Chapter Nine. In the Cave of the Children's Ghosts

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IT is forbidden to go to Kaka if there be wind enough 'to move three hairs.'

Now an absolutely windless day is rare on this wild western coast. Over the Japanese Sea, from Korea, or China, or boreal Siberia, some west or north-west breeze is nearly always blowing. So that I have had to wait many long months for a good chance to visit Kaka.

Taking the shortest route, one goes first to Mitsu-ura from Matsue, either by kuruma or on foot. By kuruma this little journey occupies nearly two hours and a half, though the distance is scarcely seven miles, the road being one of the worst in all Izumo. You leave Matsue to enter at once into a broad plain, level as a lake, all occupied by rice- fields and walled in by wooded hills. The path, barely wide enough for a single vehicle, traverses this green desolation, climbs the heights beyond it, and descends again into another and a larger level of rice- fields, surrounded also by hills. The path over the second line of hills is much steeper; then a third rice-plain must be crossed and a third chain of green altitudes, lofty enough to merit the name of mountains. Of course one must make the ascent on foot: it is no small labour for a kurumaya to pull even an empty kuruma up to the top; and how he manages to do so without breaking the little vehicle is a mystery, for the path is stony and rough as the bed of a torrent. A tiresome climb I find it; but the landscape view from the summit is more than compensation.

Then descending, there remains a fourth and last wide level of rice-fields to traverse. The absolute flatness of the great plains between the ranges, and the singular way in which these latter 'fence off' the country into sections, are matters for surprise even in a land of surprises like Japan. Beyond the fourth rice-valley there is a fourth hill-chain, lower and richly wooded, on reaching the base of which the traveller must finally abandon his kuruma, and proceed over the hills on foot. Behind them lies the sea. But the very worst bit of the journey now begins. The path makes an easy winding ascent between bamboo growths and young pine and other vegetation for a shaded quarter of a mile, passing before various little shrines and pretty homesteads surrounded by high-hedged gardens. Then it suddenly breaks into steps, or rather ruins of steps - partly hewn in the rock, partly built, everywhere breached and worn which descend, all edgeless, in a manner amazingly precipitous, to the village of Mitsu-ura. With straw sandals, which never slip, the country folk can nimbly hurry up or down such a path; but with foreign footgear one slips at nearly every step; and when you reach the bottom at last, the wonder of how you managed to get there, even with the assistance of your faithful kurumaya, keeps you for a moment quite unconscious of the fact that you are already in Mitsu-ura.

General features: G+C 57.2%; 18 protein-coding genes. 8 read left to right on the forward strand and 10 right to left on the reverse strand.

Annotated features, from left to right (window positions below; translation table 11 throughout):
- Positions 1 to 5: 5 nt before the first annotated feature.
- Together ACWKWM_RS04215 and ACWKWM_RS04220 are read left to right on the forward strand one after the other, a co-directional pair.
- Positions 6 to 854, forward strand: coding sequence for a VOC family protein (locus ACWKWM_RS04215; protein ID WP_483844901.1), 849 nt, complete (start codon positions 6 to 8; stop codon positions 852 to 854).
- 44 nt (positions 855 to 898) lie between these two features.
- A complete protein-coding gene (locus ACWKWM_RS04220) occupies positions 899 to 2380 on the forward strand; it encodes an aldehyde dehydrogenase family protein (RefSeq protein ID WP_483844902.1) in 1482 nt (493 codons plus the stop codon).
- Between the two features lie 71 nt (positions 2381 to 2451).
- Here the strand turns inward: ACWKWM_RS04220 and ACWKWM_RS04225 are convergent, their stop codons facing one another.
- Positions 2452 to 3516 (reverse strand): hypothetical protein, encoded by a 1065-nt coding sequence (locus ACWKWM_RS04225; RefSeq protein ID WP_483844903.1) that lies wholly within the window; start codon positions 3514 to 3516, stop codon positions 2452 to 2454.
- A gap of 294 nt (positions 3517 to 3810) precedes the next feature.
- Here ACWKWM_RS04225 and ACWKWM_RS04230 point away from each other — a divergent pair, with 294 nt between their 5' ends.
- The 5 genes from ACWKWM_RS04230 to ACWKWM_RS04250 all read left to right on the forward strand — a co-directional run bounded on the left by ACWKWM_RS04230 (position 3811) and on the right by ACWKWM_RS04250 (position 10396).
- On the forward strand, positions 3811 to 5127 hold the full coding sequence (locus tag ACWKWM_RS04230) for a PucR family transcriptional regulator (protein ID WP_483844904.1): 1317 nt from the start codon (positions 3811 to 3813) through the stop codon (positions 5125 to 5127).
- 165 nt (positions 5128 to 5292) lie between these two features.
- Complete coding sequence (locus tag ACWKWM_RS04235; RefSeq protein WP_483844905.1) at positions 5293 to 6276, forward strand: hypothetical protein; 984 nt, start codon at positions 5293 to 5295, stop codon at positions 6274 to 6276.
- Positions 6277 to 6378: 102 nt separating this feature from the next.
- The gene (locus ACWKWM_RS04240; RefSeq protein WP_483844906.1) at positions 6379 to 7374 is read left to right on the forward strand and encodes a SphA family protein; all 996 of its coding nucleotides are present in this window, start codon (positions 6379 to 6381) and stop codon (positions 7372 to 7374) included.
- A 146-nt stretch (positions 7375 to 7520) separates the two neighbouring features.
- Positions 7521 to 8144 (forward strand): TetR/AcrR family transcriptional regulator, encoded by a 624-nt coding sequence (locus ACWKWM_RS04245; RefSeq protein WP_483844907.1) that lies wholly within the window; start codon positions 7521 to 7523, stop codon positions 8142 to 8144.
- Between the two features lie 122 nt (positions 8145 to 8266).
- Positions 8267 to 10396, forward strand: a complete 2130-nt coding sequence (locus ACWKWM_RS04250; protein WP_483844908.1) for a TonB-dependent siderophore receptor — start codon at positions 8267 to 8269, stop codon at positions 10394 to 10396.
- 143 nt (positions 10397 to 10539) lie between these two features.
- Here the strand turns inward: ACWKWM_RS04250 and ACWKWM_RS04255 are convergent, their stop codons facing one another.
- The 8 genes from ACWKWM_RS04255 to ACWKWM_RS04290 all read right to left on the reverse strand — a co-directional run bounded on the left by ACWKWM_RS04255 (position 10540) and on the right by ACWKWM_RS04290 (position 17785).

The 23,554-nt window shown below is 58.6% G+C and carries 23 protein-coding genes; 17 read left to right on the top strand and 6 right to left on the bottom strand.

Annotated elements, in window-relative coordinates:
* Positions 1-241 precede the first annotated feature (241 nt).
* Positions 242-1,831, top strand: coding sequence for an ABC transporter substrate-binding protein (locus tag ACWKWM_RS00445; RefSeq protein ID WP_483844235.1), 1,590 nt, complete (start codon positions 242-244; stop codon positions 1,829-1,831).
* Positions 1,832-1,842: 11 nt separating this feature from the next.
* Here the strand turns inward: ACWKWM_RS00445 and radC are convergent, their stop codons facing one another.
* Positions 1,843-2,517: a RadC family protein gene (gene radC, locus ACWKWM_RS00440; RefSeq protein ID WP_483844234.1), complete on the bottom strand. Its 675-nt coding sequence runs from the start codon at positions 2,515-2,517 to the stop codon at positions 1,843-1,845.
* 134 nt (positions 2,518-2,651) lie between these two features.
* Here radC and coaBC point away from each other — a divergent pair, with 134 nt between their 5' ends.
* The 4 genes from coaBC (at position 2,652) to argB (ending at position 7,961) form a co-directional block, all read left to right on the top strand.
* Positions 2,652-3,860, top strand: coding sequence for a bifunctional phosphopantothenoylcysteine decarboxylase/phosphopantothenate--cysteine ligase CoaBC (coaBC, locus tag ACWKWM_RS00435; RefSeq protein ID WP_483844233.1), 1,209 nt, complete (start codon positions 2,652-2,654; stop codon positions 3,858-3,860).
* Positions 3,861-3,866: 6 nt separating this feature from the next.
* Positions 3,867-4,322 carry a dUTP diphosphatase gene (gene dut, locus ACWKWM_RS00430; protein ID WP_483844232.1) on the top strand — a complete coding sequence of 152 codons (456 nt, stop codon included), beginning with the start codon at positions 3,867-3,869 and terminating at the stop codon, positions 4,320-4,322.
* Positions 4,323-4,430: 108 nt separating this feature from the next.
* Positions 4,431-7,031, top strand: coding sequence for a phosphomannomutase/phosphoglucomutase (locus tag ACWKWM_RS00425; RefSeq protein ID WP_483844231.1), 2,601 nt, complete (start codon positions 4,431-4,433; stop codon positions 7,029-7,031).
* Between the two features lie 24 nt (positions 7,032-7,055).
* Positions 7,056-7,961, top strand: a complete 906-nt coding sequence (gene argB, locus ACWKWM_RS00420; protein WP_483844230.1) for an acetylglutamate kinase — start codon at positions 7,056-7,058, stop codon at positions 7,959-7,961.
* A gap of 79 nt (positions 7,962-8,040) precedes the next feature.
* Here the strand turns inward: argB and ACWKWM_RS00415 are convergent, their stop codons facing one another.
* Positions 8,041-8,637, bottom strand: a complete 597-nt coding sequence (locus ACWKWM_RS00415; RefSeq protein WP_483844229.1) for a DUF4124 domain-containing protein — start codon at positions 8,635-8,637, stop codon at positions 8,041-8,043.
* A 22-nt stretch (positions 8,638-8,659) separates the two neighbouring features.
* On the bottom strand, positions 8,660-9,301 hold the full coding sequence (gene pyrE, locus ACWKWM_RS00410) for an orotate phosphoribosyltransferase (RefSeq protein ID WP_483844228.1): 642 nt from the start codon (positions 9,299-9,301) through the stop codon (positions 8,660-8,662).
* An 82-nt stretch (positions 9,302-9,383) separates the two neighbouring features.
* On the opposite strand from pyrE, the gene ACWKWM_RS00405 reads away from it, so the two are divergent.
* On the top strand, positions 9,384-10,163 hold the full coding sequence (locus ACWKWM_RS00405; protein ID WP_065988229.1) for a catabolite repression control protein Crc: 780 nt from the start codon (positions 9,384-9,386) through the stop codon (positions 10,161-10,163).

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Mitsu-ura stands with its back to the mountains, at the end of a small deep bay hemmed in by very high cliffs. There is only one narrow strip of beach at the foot of the heights; and the village owes its existence to that fact, for beaches are rare on this part of the coast. Crowded between the cliffs and the sea, the houses have a painfully compressed aspect; and somehow the greater number give one the impression of things created out of wrecks of junks. The little streets, or rather alleys, are full of boats and skeletons of boats and boat timbers; and everywhere, suspended from bamboo poles much taller than the houses, immense bright brown fishing-nets are drying in the sun. The whole curve of the beach is also lined with boats, lying side by side so that I wonder how it will be possible to get to the water's edge without climbing over them. There is no hotel; but I find hospitality in a fisherman's dwelling, while my kurumaya goes somewhere to hire a boat for Kaka-ura.

In less than ten minutes there is a crowd of several hundred people about the house, half-clad adults and perfectly naked boys. They blockade the building; they obscure the light by filling up the doorways and climbing into the windows to look at the foreigner. The aged proprietor of the cottage protests in vain, says harsh things; the crowd only thickens. Then all the sliding screens are closed. But in the paper panes there are holes; and at all the lower holes the curious take regular turns at peeping. At a higher hole I do some peeping myself. The crowd is not prepossessing: it is squalid, dull-featured, remarkably ugly. But it is gentle and silent; and there are one or two pretty faces in it which seem extraordinary by reason of the general homeliness of the rest.

At last my kurumaya has succeeded in making arrangements for a boat; and I effect a sortie to the beach, followed by the kurumaya and by all my besiegers. Boats have been moved to make a passage for us, and we embark without trouble of any sort. Our crew consists of two scullers - an old man at the stem, wearing only a rokushaku about his loins, and an old woman at the bow, fully robed and wearing an immense straw hat shaped like a mushroom. Both of course stand to their work and it would be hard to say which is the stronger or more skilful sculler. We passengers squat Oriental fashion upon a mat in the centre of the boat, where a hibachi, well stocked with glowing charcoal, invites us to smoke.

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